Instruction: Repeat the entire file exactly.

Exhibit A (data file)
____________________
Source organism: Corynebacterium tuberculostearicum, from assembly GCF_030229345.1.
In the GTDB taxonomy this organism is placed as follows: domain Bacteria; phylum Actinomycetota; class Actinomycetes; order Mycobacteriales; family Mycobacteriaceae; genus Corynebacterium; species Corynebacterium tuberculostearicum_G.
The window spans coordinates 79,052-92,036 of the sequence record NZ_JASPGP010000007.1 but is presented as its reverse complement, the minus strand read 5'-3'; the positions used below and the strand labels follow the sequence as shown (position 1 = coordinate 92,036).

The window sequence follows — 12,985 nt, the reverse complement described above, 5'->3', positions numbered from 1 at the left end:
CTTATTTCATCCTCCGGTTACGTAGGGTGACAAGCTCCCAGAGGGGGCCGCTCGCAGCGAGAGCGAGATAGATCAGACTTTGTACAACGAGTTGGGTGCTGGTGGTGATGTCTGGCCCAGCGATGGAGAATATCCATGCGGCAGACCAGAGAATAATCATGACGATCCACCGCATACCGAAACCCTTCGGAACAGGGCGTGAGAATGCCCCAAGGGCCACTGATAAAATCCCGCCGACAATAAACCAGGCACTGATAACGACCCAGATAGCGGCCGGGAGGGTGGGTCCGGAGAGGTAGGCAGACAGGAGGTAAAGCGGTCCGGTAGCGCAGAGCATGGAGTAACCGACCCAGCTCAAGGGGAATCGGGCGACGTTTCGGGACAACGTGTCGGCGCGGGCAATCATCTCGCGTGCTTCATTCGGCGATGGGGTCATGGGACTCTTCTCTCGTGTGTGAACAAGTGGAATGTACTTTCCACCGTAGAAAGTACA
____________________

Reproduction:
Source organism: Corynebacterium tuberculostearicum, from assembly GCF_030229345.1.
In the GTDB taxonomy this organism is placed as follows: domain Bacteria; phylum Actinomycetota; class Actinomycetes; order Mycobacteriales; family Mycobacteriaceae; genus Corynebacterium; species Corynebacterium tuberculostearicum_G.
The window spans coordinates 79,052-92,036 of the sequence record NZ_JASPGP010000007.1 but is presented as its reverse complement, the minus strand read 5'-3'; the positions used below and the strand labels follow the sequence as shown (position 1 = coordinate 92,036).

The window sequence follows — 12,985 nt, the reverse complement described above, 5'->3', positions numbered from 1 at the left end:
CTTATTTCATCCTCCGGTTACGTAGGGTGACAAGCTCCCAGAGGGGGCCGCTCGCAGCGAGAGCGAGATAGATCAGACTTTGTACAACGAGTTGGGTGCTGGTGGTGATGTCTGGCCCAGCGATGGAGAATATCCATGCGGCAGACCAGAGAATAATCATGACGATCCACCGCATACCGAAACCCTTCGGAACAGGGCGTGAGAATGCCCCAAGGGCCACTGATAAAATCCCGCCGACAATAAACCAGGCACTGATAACGACCCAGATAGCGGCCGGGAGGGTGGGTCCGGAGAGGTAGGCAGACAGGAGGTAAAGCGGTCCGGTAGCGCAGAGCATGGAGTAACCGACCCAGCTCAAGGGGAATCGGGCGACGTTTCGGGACAACGTGTCGGCGCGGGCAATCATCTCGCGTGCTTCATTCGGCGATGGGGTCATGGGACTCTTCTCTCGTGTGTGAACAAGTGGAATGTACTTTCCACCGTAGAAAGTACA